It will take a whole new set of standards and technologies in spaces such as location, context, communications, and human understanding before we can start to see this next generation of technology in everyday life. The reason that Apple may have a big advantatge here is that they like to live in a closed world of machines, networking, peripherals and storage. This means that their systems can work together right out the box. All-Apple environments can safely rely on homogeneous hardware and software in which to operate.

So what about Windows? After the Vista debacle it is likely that Windows 7 will be the penultimate desktop OS from Microsoft. Their research labs already host world-class minds who are working towards the Weiser-world.

Web Development IDE

April 29th, 2009

I’ve been setting up my development environment for building PHP based web applications. Since I’m an Eclipse geek I decided to try out the Aptana suite. I thought I’d jot down a few thoughts.

The installation of Aptana is through the Eclipse update manager. Simple stuff. After you reload the IDE you’re presented with the Aptana home page. From here you can install the extra plugin for PHP (or others). More clicks. Simple again.

What I like: the code tab has a set of preview tabs next to it. You can load up your page in any of your installed browsers and check that it works. This is awesome for checking cross-browser compatibility. The debugging of PHP is excellent. Being able to step through as the page renders makes bug tracking so much simpler.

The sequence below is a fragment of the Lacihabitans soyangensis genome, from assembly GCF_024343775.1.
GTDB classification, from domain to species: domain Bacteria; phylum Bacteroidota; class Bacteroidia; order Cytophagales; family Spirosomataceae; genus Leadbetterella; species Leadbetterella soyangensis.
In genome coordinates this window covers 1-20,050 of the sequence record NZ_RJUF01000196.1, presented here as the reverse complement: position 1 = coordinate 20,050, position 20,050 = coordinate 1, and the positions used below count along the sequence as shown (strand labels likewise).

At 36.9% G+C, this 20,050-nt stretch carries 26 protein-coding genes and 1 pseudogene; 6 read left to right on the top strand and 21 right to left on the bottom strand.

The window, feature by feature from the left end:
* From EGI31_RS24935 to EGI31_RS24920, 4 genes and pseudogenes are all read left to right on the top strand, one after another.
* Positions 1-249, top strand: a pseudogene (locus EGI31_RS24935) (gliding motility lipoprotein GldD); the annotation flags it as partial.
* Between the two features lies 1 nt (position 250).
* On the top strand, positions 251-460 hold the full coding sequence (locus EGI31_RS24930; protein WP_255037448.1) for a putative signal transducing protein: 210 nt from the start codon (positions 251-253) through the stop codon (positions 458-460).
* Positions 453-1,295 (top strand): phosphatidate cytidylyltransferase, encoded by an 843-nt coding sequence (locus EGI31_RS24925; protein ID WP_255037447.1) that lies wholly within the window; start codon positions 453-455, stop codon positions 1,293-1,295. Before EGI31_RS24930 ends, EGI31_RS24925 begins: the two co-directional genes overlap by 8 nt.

My Aptana experience has not been all plain sailing. For some reason my call to mysql_connect would only work if I pass in params for dbuser, dbpasswd etc. AND had to repeat them in the php.ini file (you edit this under the Aptana section in the workspace preferences dialog). I’m still not sure why this is happening but it works for now.

gd (graphics manipulation) support didn’t work out the box. The default install of Aptana included a file but Eclipse told me that it was missing (go into window -> prefs -> Aptana -> PHP Interpreters and Edit then click verify). I copied the file from my Ubuntu PHP install into the ext dir for the Aptana CGI PHP interpreter [.eclipse/org.eclipse.sdk.ide/updates/eclipse/plugins/com.aptana.ide.php.interpreters.linux.x86_5.3.16.v20081209/resources/php5/ext/], overwriting the default, and that fixed it.

My latest weirdness was that the internal Jaxer HTTP server wouldn’t serve out new/uploaded files. The fix for this is to refresh the workspace view in Eclipse. Jaxer must use the Eclipse workspace config file to decide what it will serve out as web pages.

If you are interested in more then the screencast intro to PHP is a good starting point. Next I’m going too try out PHPUnit with Eclipse and Aptana.

Updated publications

April 4th, 2009

I’ve finally updated my publications page. I’ve been using the bib2html plugin for wordpress. It does a rather good job but if you’ve advice on a better option I’d love it hear it.